January 24-28th is Data Privacy Week! Given the ever evolving state of data privacy, this is a great opportunity to discuss how we can protect ourselves against data breaches and identity theft. Originally, this tradition started as a day observed on January 28th as a result of a European Council meeting on the subject in 1981. This was “an educational initiative focused on raising awareness among businesses as well as users about the importance of protecting the privacy of their personal information online, particularly in the context of social networking.” (Wikipedia)
Clearly the people who started this initiative made an extremely accurate prediction: The breadth and usage of the internet would expand rapidly and data privacy laws would fail to keep up with the times. While there have certainly been some recent advancements in data privacy laws such as GDPR it remains true that we have a long way to go before we, as a society, can consider our personal data adequately legally protected.
As users of internet services, we are all victims of the mishandling of our own personal data. We can see this mishandling in so many ways:
- Data breaches as a result of malware leading to massive swaths of personal info such as credit card and social security numbers being stolen and sold by bad actors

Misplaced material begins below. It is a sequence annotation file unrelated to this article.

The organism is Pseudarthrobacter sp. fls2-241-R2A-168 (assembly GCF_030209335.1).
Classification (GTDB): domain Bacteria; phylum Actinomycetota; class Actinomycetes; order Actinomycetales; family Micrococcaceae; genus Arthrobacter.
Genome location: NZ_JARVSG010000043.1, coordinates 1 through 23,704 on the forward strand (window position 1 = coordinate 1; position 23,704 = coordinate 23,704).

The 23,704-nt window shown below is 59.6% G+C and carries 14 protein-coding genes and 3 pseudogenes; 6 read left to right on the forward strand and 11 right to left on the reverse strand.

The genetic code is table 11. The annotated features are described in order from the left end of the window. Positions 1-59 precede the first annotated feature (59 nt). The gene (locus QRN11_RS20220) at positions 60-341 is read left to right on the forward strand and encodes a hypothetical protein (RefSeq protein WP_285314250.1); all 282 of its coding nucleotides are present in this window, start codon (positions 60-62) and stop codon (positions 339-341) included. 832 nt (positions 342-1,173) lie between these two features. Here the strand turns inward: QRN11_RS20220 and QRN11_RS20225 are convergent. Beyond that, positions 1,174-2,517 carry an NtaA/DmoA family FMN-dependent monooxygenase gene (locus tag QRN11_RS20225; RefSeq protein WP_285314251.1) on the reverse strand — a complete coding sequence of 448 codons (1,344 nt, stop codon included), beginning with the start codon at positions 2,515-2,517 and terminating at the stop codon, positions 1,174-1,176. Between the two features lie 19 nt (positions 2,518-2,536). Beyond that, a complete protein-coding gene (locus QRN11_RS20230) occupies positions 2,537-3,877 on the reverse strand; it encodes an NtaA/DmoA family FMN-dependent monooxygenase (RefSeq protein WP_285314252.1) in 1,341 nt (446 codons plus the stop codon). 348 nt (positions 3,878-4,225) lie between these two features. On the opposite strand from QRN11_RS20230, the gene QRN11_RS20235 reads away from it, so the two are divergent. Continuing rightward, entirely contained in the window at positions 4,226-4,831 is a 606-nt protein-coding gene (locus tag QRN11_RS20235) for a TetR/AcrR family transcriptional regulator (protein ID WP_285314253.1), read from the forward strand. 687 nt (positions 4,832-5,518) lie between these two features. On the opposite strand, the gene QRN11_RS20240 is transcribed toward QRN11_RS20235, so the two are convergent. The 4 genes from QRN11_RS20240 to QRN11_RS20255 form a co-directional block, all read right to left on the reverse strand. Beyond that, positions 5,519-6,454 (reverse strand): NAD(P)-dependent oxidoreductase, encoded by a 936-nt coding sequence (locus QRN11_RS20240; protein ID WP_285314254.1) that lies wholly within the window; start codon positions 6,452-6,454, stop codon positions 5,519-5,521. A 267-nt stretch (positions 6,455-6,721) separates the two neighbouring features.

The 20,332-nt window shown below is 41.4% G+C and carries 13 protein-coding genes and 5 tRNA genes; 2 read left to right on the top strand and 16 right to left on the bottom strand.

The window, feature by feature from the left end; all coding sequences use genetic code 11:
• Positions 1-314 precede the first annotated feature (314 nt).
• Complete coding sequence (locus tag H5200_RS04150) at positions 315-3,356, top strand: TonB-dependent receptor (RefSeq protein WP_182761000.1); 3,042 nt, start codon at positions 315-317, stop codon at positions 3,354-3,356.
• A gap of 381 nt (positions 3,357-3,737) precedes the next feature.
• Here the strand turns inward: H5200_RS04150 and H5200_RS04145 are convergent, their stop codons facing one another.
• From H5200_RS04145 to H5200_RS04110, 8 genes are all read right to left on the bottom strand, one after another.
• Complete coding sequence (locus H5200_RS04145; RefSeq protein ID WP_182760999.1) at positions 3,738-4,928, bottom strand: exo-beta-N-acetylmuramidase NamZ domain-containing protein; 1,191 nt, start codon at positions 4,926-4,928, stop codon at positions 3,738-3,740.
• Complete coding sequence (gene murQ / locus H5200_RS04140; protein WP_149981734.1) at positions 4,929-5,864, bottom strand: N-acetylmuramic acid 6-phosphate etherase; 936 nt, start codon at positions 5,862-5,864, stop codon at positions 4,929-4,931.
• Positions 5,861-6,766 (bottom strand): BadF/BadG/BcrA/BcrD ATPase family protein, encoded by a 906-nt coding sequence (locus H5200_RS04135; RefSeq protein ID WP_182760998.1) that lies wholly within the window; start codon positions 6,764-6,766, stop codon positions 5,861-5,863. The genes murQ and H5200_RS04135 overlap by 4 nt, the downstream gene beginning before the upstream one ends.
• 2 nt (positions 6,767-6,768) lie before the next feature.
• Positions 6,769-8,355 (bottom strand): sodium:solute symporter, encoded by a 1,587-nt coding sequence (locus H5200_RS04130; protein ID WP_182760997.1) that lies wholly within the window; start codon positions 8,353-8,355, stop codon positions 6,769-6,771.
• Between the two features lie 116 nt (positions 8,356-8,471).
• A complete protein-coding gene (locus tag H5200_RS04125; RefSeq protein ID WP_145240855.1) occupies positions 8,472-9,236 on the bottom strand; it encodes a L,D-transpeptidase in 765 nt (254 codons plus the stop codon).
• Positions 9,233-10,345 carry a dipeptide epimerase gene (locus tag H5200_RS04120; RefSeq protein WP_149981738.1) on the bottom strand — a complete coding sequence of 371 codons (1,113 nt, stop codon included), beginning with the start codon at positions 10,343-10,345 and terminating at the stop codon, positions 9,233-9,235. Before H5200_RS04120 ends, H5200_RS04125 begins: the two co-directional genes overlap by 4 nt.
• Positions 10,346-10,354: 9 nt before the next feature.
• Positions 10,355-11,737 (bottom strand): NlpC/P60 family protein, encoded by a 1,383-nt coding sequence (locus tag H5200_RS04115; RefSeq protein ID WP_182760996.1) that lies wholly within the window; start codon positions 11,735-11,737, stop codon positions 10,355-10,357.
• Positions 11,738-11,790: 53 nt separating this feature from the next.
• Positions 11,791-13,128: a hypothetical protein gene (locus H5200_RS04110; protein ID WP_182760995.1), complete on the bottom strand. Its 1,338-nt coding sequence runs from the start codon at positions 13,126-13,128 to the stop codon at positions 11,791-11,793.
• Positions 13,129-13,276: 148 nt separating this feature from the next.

- Ransomware attacks that have now also turned to data extortion - threatening to leak confidential data and risk damage to company reputation, for a price. This is one of the more recent and nasty developments in the Infosec space.
- Terms of service agreements (which most of us fail to read) allowing companies to sell our data, usually to marketing agencies, so that those agencies can target us for personalized ads
- Identity theft as a result of our data being stolen or improperly handled by the many companies that have access to it
While we as individuals cannot (directly) change data privacy laws, we can certainly change our behaviors to mitigate vulnerability to any data disasters as listed above.
Considering privacy vs. convenience
Many apps and websites ask for access to different types of personal info. This can include your contacts list, geographic location, or microphone access. We would all benefit to consider the downsides of sharing our data with organizations before we click on the “allow all” button. Some questions that are valuable to ask before accepting the data request prompts on an app include:
“Is this company trustworthy?”
“Is there any real reason this app needs access to my microphone?”
“Why does this game app need GPS data from me?”
If it’s possible to use an apps’ or websites’ primary functionality without granting it additional access to other parts of your phone/computer, we recommend you do so purely to minimize how much free data they get from you. As a general rule, if the app is free, then you and your data in that app are the product.
Add protection layers to your data